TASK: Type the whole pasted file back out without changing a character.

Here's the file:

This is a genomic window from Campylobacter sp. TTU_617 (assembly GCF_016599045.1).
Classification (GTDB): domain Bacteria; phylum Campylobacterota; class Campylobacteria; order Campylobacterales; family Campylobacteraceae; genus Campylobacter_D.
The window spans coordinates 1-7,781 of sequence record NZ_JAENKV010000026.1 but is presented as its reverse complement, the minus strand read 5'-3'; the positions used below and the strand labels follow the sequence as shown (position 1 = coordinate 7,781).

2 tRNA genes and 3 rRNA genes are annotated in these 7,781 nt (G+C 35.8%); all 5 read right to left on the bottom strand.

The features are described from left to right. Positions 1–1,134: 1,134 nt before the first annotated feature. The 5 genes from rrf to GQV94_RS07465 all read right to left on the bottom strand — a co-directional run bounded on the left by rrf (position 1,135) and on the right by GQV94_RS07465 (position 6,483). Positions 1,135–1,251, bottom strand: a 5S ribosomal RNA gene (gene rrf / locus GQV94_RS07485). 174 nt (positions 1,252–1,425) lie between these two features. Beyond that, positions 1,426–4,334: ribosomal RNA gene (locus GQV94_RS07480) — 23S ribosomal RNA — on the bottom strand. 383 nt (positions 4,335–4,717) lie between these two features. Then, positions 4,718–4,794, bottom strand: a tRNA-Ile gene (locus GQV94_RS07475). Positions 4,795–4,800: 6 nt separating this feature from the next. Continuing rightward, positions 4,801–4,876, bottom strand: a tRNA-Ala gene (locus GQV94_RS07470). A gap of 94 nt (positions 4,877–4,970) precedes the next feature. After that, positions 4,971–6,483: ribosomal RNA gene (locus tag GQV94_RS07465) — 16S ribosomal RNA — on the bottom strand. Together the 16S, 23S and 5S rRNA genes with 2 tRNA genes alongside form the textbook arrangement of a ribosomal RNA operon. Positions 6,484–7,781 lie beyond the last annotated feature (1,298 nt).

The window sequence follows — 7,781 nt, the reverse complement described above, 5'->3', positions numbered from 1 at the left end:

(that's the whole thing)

This is a genomic window from Campylobacter sp. TTU_617 (assembly GCF_016599045.1).
Classification (GTDB): domain Bacteria; phylum Campylobacterota; class Campylobacteria; order Campylobacterales; family Campylobacteraceae; genus Campylobacter_D.
The window spans coordinates 1-7,781 of sequence record NZ_JAENKV010000026.1 but is presented as its reverse complement, the minus strand read 5'-3'; the positions used below and the strand labels follow the sequence as shown (position 1 = coordinate 7,781).

2 tRNA genes and 3 rRNA genes are annotated in these 7,781 nt (G+C 35.8%); all 5 read right to left on the bottom strand.

The features are described from left to right. Positions 1–1,134: 1,134 nt before the first annotated feature. The 5 genes from rrf to GQV94_RS07465 all read right to left on the bottom strand — a co-directional run bounded on the left by rrf (position 1,135) and on the right by GQV94_RS07465 (position 6,483). Positions 1,135–1,251, bottom strand: a 5S ribosomal RNA gene (gene rrf / locus GQV94_RS07485). 174 nt (positions 1,252–1,425) lie between these two features. Beyond that, positions 1,426–4,334: ribosomal RNA gene (locus GQV94_RS07480) — 23S ribosomal RNA — on the bottom strand. 383 nt (positions 4,335–4,717) lie between these two features. Then, positions 4,718–4,794, bottom strand: a tRNA-Ile gene (locus GQV94_RS07475). Positions 4,795–4,800: 6 nt separating this feature from the next. Continuing rightward, positions 4,801–4,876, bottom strand: a tRNA-Ala gene (locus GQV94_RS07470). A gap of 94 nt (positions 4,877–4,970) precedes the next feature. After that, positions 4,971–6,483: ribosomal RNA gene (locus tag GQV94_RS07465) — 16S ribosomal RNA — on the bottom strand. Together the 16S, 23S and 5S rRNA genes with 2 tRNA genes alongside form the textbook arrangement of a ribosomal RNA operon. Positions 6,484–7,781 lie beyond the last annotated feature (1,298 nt).

The window sequence follows — 7,781 nt, the reverse complement described above, 5'->3', positions numbered from 1 at the left end: